Egyptian Popular Diplomacy


The Salafi Al-Nour Party in Egypt just announced that it is in favor of negotiations with Israel, while the Muslim Brotherhood has promised that it does not intend to revoke the peace treaty with Israel. That’s OK: no one is relying on the Muslim Brotherhood or Al-Nour to do so, and the more they echo the social policies of the Mubarak government and remain quiet or cooperative in the face of the SCAF’s collaboration with Israel in encaging and destroying the Palestinian people, the more obvious their nature will become and, perhaps, the easier it will be for a leftist party to articulate a social program that can do better than the privatized social welfare networks that propelled the Brotherhood to power in Egypt.

Meanwhile, the Egyptian people’s popular diplomacy continues: yesterday the gas pipeline through which Egypt used to export subsidized gas to Israel and Jordan was bombed for the 10th time. This time the bombing had no effect. The pipeline’s managers at Gasco have been unable to repair it since the last time it was attacked.

The attacks have had marked effects on the Israeli economy, which generates 40 percent of its electricity using natural gas, 43 percent of which Egypt provides. The attacks and the stoppage of flows of gas to Israel have sent Israeli electricity prices upwards – a tax on the Israeli working class. Such reductions in the standard of living of the Israeli poor help create the social conditions for another upsurge of unrest in Israel, once again directed against the state and the monopolies it serves. Popular direct action is much quicker than Western BDS. Elsewhere, in October, Egypt doubled the price of gas exports to the Hashemite kingdom, which has far less maneuvering room than the Arab petro-monarchies.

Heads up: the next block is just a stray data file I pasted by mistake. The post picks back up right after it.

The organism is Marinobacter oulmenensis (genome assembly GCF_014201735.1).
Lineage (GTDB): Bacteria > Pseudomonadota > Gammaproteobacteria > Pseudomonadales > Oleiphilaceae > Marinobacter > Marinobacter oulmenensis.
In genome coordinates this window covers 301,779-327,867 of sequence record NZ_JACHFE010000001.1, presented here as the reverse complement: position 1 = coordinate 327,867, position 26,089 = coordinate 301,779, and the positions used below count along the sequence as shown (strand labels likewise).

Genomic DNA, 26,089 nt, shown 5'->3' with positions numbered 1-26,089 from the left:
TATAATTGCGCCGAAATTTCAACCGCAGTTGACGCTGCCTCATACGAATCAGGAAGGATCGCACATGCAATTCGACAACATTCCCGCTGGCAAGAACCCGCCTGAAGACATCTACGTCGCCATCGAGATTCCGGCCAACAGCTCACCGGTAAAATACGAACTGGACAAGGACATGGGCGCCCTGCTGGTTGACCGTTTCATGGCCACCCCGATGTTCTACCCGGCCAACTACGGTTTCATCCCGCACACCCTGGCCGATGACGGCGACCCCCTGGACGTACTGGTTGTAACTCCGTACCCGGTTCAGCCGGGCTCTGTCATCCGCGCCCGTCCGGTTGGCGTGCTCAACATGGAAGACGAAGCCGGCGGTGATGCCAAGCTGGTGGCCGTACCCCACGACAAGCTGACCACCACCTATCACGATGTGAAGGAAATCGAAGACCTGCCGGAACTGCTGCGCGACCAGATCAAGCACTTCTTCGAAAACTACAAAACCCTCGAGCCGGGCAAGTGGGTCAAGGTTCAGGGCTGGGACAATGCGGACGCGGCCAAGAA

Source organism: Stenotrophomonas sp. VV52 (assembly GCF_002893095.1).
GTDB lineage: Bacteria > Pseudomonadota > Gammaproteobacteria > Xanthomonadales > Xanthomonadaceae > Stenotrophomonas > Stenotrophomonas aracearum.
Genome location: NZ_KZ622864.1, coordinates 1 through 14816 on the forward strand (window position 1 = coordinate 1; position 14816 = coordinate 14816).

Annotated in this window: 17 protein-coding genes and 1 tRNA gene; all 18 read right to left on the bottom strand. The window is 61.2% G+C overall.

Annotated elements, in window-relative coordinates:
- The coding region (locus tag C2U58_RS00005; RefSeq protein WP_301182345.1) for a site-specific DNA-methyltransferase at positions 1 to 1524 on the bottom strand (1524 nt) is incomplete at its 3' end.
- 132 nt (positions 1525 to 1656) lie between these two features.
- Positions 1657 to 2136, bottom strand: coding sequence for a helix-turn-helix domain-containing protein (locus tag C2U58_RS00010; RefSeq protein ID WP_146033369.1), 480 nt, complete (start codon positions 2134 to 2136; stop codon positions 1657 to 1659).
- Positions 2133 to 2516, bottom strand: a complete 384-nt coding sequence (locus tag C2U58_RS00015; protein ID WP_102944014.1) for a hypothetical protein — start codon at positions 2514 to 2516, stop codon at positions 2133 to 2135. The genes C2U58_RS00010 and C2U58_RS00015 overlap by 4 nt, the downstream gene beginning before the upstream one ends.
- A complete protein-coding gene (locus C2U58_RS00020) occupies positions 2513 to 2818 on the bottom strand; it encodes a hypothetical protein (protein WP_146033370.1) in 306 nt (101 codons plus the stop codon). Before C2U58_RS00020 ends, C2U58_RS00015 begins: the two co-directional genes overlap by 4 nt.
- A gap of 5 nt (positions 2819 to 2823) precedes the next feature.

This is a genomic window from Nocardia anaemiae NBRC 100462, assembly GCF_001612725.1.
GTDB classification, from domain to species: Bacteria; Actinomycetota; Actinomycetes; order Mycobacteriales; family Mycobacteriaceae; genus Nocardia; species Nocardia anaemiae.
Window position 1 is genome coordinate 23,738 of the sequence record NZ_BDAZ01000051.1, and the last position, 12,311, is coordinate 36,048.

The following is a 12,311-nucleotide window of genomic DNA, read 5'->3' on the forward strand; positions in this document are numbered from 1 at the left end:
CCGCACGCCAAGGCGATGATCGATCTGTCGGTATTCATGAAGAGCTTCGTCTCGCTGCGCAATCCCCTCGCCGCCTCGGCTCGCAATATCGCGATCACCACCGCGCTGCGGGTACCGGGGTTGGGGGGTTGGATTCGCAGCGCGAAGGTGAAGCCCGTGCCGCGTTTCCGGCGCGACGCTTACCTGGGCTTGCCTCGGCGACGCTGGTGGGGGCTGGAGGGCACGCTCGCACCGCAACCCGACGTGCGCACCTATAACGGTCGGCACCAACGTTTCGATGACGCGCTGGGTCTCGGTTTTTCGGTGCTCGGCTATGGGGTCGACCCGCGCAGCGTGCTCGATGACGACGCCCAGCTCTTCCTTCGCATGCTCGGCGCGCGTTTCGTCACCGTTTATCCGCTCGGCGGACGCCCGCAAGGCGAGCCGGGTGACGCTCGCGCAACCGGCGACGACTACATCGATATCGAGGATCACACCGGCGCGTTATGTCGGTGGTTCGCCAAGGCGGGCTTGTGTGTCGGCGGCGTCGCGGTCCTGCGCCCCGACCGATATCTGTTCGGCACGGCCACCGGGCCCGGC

The core of Arab regional capitalism, the Gulf Cooperation Council (GCC), is aware that price inflation may lead to social fracturing within the Arab states and is moving to address it. Yesterday the GCC announced a $5 billion development fund to aid projects in Morocco and Jordan, slated to be the GCC’s newest members, alongside a $10 billion fund for Oman and Bahrain. Of course, the more money they slosh around, the more they become structurally reliant on high oil prices. The higher the oil prices, the more pissed the Western working classes are likely to become.

It’s rough to run a petrostate.

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